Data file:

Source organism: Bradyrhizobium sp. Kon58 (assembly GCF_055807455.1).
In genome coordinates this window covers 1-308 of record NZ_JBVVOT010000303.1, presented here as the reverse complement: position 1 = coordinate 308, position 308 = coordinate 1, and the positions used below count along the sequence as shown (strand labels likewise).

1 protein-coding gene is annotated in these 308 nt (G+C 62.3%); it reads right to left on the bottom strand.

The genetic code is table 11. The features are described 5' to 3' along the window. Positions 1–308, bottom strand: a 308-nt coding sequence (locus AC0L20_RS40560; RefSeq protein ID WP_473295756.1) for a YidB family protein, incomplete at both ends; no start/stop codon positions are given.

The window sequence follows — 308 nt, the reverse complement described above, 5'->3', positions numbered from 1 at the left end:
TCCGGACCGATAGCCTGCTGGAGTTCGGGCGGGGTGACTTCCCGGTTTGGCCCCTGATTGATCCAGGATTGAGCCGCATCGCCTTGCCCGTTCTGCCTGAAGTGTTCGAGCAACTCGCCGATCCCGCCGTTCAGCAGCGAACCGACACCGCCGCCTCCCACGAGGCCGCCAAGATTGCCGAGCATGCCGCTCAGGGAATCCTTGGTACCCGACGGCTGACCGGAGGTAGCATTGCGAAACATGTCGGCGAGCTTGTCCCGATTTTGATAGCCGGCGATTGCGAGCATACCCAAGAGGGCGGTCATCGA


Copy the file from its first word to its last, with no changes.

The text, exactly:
Source organism: Bradyrhizobium sp. Kon58 (assembly GCF_055807455.1).
In genome coordinates this window covers 1-308 of record NZ_JBVVOT010000303.1, presented here as the reverse complement: position 1 = coordinate 308, position 308 = coordinate 1, and the positions used below count along the sequence as shown (strand labels likewise).

1 protein-coding gene is annotated in these 308 nt (G+C 62.3%); it reads right to left on the bottom strand.

The genetic code is table 11. The features are described 5' to 3' along the window. Positions 1–308, bottom strand: a 308-nt coding sequence (locus AC0L20_RS40560; RefSeq protein ID WP_473295756.1) for a YidB family protein, incomplete at both ends; no start/stop codon positions are given.

The window sequence follows — 308 nt, the reverse complement described above, 5'->3', positions numbered from 1 at the left end:
TCCGGACCGATAGCCTGCTGGAGTTCGGGCGGGGTGACTTCCCGGTTTGGCCCCTGATTGATCCAGGATTGAGCCGCATCGCCTTGCCCGTTCTGCCTGAAGTGTTCGAGCAACTCGCCGATCCCGCCGTTCAGCAGCGAACCGACACCGCCGCCTCCCACGAGGCCGCCAAGATTGCCGAGCATGCCGCTCAGGGAATCCTTGGTACCCGACGGCTGACCGGAGGTAGCATTGCGAAACATGTCGGCGAGCTTGTCCCGATTTTGATAGCCGGCGATTGCGAGCATACCCAAGAGGGCGGTCATCGA